weather icon Mostly Clear
RJ App
Vegas News, Alerts, ePaper

Golden Knights’ game traffic skates along

Getting out of T-Mobile Arena was as smooth as Zamboni-driven ice following the Golden Knights’ inaugural home game Tuesday night.

Fans filtered out early when the game went into overtime, providing some relief for the roads after the final buzzer sounded with a 3-2 loss to the Los Angeles Kings.

No gridlock was spotted, but some backups were reported in the block surrounding the venue along Tropicana Avenue, Frank Sinatra Drive, Park Avenue and Las Vegas Boulevard.

“We’re keeping things moving really well,” said Brian Hoeft, the RTC’s director of Freeway and Arterial System of Transportation, known as FAST.

Officials with the RTC and MGM Resorts International had anticipated local residents would drive to hockey games held at the 17,500-seat T-Mobile Arena. Conversely, concerts held at the arena largely attract tourists who walk from nearby hotels on the Strip.

About 5,000 vehicles primarily carrying local residents were projected to park in the garages and lots near the arena on Tuesday, Hoeft said. In comparison, he said roughly 500 vehicles drove to the venue for a recent George Strait concert, which was considered to be a large turnout by locals.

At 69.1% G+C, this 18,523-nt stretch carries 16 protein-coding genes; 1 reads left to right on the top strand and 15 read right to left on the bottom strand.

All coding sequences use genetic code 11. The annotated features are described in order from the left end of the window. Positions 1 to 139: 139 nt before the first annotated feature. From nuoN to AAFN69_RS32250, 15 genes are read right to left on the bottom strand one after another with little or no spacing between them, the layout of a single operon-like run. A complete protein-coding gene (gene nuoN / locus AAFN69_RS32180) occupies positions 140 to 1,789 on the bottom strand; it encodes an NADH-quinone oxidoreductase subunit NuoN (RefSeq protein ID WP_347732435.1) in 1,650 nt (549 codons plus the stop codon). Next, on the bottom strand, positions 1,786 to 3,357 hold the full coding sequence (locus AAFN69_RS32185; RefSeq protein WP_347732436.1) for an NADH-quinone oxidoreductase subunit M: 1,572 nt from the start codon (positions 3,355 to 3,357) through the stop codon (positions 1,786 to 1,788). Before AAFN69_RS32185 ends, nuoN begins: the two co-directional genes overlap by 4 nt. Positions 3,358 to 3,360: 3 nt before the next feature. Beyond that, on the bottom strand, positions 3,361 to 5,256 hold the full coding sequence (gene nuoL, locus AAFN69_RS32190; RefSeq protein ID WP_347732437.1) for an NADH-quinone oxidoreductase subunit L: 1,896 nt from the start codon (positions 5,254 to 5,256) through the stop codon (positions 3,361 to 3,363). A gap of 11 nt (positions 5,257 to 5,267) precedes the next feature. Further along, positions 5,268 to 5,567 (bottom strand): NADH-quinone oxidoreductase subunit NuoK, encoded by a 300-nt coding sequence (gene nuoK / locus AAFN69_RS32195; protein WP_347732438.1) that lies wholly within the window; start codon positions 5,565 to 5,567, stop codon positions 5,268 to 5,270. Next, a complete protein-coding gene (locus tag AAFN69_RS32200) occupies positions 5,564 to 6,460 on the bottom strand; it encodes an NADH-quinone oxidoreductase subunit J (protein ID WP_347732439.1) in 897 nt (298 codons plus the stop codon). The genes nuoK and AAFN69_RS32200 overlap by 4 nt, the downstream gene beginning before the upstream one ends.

To keep cars moving after the game, certain intersections were given extra-long green lights along Frank Sinatra, Tropicana and Russell Road. The traffic trick, known as “flushing,” allowed long streams of motorists to quickly flow out of the parking garages surrounding T-Mobile Arena.

On-ramps and traffic lanes along Interstate 15 also moved at a normal pace.

Before the game, a line of 50 cars backed up on eastbound Tropicana, waiting to turn left into the New York-New York parking garage. Significant traffic was also spotted along the right-turn lane for southbound Las Vegas Boulevard to westbound Tropicana.

(Las Vegas Review-Journal)

Las Vegas Metropolitan police officers directed traffic, while county and RTC officials changed signal patterns and kept a close eye on live footage beamed from cameras into the traffic nerve center, housed inside the Nevada Highway Patrol’s office just off Sunset Road.

“I think we’re happy with how the first Golden Knights commute to the arena went,” Hoeft said. “There were a few backups but nothing unmanageable.”

Representatives with the RTC and Golden Knights are expected on Wednesday to roll out routes and schedules for the new T-Mobile Express Route.

The bus will drop off passengers at the northwest corner of the Excalibur garage, adjacent to a designated ride-share stop for game days. From there, hockey fans will be able to walk along Frank Sinatra to access the arena. Service is expected to start Thursday, when the Golden Knights play a preseason game against the Colorado Avalanche.

Contact Art Marroquin at amarroquin@reviewjournal.com or 702-383-0336. Follow @AMarroquin_LV on Twitter.

Don't miss the big stories. Like us on Facebook.